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Diocese of Charleston Bible Study + August 31, 2016

II Corinthians 3:4-11
Matthew 23:29-39

II Corinthians 3:4-11 (NKJV)
And we have such trust through Christ toward God. Not that we are sufficient of ourselves to think of anything as being from ourselves, but our sufficiency is from God, who also made us sufficient as ministers of the new covenant, not of the letter but of the Spirit; for the letter kills, but the Spirit gives life. But if the ministry of death, written and engraved on stones, was glorious, so that the children of Israel could not look steadily at the face of Moses because of the glory of his countenance, which glory was passing away, how will the ministry of the Spirit not be more glorious? For if the ministry of condemnation had glory, the ministry of righteousness exceeds much more in glory. For even what was made glorious had no glory in this respect, because of the glory that excels. For if what is passing away was glorious, what remains is much more glorious.

Matthew 23:29-39 (NKJV)
The Lord said, "Woe to you, scribes and Pharisees, hypocrites! Because you build the tombs of the prophets and adorn the monuments of the righteous, and say, 'If we had lived in the days of our fathers, we would not have been partakers with them in the blood of the prophets.' Therefore you are witnesses against yourselves that you are sons of those who murdered the prophets. Fill up, then, the measure of your fathers' guilt. Serpents, brood of vipers! How can you escape the condemnation of hell? Therefore, indeed, I send you prophets, wise men, and scribes: some of them you will kill and crucify, and some of them you will scourge in your synagogues and persecute from city to city, that on you may come all the righteous blood shed on the earth, from the blood of righteous Abel to the blood of Zechariah, son of Berechiah, whom you murdered between the temple and the altar. Assuredly, I say to you, all these things will come upon this generation.

"O Jerusalem, Jerusalem, the one who kills the prophets and stones those who are sent to her! How often I wanted to gather your children together, as a hen gathers her chicks under her wings, but you were not willing! See! Your house is left to you desolate; for I say to you, you shall see Me no more till you say, 'Blessed is He who comes in the name of the LORD!' "


In today's epistle reading, St. Paul identifies himself as, by the Grace of God, a minister of the new covenant, the covenant made in Christ's Blood. He goes on to make a contrast between the new covenant, and its ministry, and the old covenant, that covenant made at Mt. Sinai between God and His people through Moses with the blood of bulls and goats. The Apostle was seeing, in his own day, the fulfillment of the Law and the Prophets through Jesus Christ, and the transformation that that brought about in God's relationship with His people, and within His people themselves. He sees the Glory of God, reflected in His Grace and Love for mankind, moving from Glory to greater Glory as he, as was the mission to which he was called, bears witness to the salvation not only of God's old covenant people, but that salvation bursting forth to fill the whole world, and all peoples.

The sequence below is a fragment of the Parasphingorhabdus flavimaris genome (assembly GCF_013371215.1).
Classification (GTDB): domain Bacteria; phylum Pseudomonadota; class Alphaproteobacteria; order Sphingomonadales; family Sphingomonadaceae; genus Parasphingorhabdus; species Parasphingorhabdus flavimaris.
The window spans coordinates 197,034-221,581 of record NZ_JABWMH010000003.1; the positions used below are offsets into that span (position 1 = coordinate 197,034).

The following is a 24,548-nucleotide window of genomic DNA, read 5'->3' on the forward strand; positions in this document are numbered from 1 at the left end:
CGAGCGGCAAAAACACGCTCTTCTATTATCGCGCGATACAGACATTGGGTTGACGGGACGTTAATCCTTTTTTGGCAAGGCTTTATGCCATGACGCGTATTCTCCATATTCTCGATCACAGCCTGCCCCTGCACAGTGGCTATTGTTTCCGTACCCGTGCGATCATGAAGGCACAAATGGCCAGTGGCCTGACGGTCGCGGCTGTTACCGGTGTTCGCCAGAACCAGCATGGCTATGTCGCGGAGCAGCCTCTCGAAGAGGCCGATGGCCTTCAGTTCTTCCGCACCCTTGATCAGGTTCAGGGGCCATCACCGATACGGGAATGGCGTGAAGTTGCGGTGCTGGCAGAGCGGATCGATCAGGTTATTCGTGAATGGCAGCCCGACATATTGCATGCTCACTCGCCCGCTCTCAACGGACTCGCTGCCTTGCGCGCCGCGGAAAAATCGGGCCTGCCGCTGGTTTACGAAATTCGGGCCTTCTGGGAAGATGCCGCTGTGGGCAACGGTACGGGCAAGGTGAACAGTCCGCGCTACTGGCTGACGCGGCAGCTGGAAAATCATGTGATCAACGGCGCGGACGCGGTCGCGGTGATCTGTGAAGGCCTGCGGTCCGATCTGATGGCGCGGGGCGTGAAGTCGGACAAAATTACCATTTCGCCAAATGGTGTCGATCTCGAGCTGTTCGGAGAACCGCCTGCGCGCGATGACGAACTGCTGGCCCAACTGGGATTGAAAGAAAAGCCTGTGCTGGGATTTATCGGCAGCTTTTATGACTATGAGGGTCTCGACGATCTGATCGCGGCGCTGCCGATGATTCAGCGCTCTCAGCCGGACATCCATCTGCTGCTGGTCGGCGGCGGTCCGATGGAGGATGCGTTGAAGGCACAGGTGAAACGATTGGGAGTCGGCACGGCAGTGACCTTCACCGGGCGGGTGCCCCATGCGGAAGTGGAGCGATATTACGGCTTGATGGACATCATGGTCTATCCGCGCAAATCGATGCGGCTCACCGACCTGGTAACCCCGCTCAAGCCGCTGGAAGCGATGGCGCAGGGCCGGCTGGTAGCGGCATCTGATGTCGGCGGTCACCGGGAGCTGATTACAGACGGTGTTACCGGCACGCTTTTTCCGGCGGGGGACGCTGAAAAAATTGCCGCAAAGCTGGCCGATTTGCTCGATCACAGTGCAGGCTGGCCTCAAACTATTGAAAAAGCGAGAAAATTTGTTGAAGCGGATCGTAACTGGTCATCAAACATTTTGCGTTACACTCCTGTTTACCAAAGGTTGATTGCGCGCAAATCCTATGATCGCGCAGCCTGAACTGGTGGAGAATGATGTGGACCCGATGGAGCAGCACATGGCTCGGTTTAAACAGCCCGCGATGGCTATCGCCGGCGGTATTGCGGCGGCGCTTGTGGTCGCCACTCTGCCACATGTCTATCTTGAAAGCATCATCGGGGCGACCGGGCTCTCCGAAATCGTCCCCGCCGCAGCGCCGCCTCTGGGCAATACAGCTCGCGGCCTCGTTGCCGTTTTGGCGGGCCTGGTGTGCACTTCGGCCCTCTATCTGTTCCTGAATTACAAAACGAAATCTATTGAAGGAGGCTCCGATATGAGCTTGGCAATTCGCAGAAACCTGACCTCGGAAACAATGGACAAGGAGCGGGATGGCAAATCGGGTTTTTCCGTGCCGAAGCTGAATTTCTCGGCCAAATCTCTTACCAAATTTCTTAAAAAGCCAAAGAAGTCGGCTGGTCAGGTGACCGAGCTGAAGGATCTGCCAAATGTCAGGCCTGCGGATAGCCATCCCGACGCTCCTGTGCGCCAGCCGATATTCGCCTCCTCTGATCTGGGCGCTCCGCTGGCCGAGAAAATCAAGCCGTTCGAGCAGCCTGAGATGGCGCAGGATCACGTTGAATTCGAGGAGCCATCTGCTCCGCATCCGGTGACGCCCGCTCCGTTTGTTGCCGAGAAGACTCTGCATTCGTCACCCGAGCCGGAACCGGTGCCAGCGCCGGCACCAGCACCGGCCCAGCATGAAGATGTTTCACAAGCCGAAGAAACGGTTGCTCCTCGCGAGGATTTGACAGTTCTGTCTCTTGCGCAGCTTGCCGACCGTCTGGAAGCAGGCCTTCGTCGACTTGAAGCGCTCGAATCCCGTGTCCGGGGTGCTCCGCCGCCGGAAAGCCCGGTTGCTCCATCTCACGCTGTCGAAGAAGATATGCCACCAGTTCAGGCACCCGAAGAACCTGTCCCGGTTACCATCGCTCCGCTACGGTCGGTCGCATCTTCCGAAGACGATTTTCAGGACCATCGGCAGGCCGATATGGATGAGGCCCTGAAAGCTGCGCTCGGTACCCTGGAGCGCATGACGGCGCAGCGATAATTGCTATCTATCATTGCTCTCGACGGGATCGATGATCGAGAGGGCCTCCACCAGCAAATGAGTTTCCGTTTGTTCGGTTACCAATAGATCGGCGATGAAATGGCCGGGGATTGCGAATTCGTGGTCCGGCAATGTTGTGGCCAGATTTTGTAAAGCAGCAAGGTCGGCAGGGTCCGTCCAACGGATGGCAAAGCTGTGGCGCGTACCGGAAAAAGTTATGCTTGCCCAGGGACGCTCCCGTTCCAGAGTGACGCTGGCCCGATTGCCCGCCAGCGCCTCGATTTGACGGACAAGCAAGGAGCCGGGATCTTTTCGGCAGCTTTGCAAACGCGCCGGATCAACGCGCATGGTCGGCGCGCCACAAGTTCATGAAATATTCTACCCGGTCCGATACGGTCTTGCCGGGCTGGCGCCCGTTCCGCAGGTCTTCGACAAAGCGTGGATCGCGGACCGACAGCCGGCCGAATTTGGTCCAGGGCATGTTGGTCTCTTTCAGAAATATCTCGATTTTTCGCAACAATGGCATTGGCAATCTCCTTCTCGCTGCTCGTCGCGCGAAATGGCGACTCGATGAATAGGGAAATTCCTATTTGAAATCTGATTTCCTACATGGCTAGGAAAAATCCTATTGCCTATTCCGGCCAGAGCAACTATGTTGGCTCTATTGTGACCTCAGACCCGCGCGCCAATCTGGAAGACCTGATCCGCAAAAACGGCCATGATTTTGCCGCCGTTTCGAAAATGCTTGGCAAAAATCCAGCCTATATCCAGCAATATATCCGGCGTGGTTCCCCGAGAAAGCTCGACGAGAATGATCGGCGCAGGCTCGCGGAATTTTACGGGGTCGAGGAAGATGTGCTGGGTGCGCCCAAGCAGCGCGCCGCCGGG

Here St. Paul makes the famous distinction that the letter (of the Law) kills but the Spirit quickens (makes alive). This reference to the Law and to the old covenant as killing (and later, for example, as the ministry of condemnation) is sometimes misread as being some kind of rejection of the Law and of the old covenant, indicating that it is somehow evil in contrast to the Grace of the new covenant which brings freedom and joy. Rather, however, St. Paul is here simply describing the way in which the Law and the old covenant functioned, the purpose which they served, and which they continued to serve in St. Paul's day, and continue to serve in our own. That the Gospel of Christ serves another purpose, and that that purpose is, as the Apostle here recognizes, a greater and more glorious one, does nothing to slander the purpose served by the Law, which had its own, lesser glory.

The story of the Old Testament is one of Exile, and hoped for Restoration. That narrative is repeated again and again. Adam and Eve are given the Creation as a gift, they sin, and are exiled from Eden. Jacob receives the gift of his birthright (albeit by treachery) and then flees from his brother. Joseph receives great favor from his father, and then is sent into exile and slavery by his brothers. The Lord brings the people of Israel out of Egypt and gives them the land of promise, they sin and are filled with wickedness, and are sent into Exile in Babylon. In all of these cases, the message of the old covenant from God to his people through the Law and the Prophets was 'Repent!' God desired that no one should perish, He reminded them again and again, but that they should turn and live. To avoid God's judgment against their sin, to find some kind of restoration after alienation from God and exile from His Presence, what was required was to turn from sin, seek forgiveness, and strive to act justly. And so the message of repentance was given in ever harsher and more graphic terms to try to break through the hardness of God's people's hearts and bring them to repent. It is in this way that the Law kills and condemns, it points to the fact that we in our choices choose death rather than life. It reveals to us just how estranged from God we have become and that it has happened through our own sin and rebelliousness.